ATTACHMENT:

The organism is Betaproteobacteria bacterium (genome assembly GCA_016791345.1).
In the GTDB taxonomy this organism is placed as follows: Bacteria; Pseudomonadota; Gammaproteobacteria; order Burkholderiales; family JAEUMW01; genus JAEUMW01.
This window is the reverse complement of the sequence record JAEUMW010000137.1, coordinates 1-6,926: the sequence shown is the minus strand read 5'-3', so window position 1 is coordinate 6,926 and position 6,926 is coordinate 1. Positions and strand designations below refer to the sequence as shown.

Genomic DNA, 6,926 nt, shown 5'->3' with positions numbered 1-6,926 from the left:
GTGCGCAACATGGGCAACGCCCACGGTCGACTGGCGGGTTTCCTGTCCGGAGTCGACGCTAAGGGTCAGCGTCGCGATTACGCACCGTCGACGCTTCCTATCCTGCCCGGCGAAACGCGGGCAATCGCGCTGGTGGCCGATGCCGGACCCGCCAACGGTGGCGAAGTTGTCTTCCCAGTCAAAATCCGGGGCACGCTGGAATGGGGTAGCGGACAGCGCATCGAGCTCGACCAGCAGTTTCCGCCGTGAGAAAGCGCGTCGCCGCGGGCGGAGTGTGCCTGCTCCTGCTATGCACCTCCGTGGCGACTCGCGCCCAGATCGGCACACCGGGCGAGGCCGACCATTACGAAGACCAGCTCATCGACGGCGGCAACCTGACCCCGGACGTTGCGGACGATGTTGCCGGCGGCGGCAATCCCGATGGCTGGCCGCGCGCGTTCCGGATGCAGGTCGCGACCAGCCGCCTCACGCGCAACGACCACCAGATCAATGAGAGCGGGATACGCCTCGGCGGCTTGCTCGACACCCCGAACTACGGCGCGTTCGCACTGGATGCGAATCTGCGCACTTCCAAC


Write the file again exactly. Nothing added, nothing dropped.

The organism is Betaproteobacteria bacterium (genome assembly GCA_016791345.1).
In the GTDB taxonomy this organism is placed as follows: Bacteria; Pseudomonadota; Gammaproteobacteria; order Burkholderiales; family JAEUMW01; genus JAEUMW01.
This window is the reverse complement of the sequence record JAEUMW010000137.1, coordinates 1-6,926: the sequence shown is the minus strand read 5'-3', so window position 1 is coordinate 6,926 and position 6,926 is coordinate 1. Positions and strand designations below refer to the sequence as shown.

Genomic DNA, 6,926 nt, shown 5'->3' with positions numbered 1-6,926 from the left:
GTGCGCAACATGGGCAACGCCCACGGTCGACTGGCGGGTTTCCTGTCCGGAGTCGACGCTAAGGGTCAGCGTCGCGATTACGCACCGTCGACGCTTCCTATCCTGCCCGGCGAAACGCGGGCAATCGCGCTGGTGGCCGATGCCGGACCCGCCAACGGTGGCGAAGTTGTCTTCCCAGTCAAAATCCGGGGCACGCTGGAATGGGGTAGCGGACAGCGCATCGAGCTCGACCAGCAGTTTCCGCCGTGAGAAAGCGCGTCGCCGCGGGCGGAGTGTGCCTGCTCCTGCTATGCACCTCCGTGGCGACTCGCGCCCAGATCGGCACACCGGGCGAGGCCGACCATTACGAAGACCAGCTCATCGACGGCGGCAACCTGACCCCGGACGTTGCGGACGATGTTGCCGGCGGCGGCAATCCCGATGGCTGGCCGCGCGCGTTCCGGATGCAGGTCGCGACCAGCCGCCTCACGCGCAACGACCACCAGATCAATGAGAGCGGGATACGCCTCGGCGGCTTGCTCGACACCCCGAACTACGGCGCGTTCGCACTGGATGCGAATCTGCGCACTTCCAAC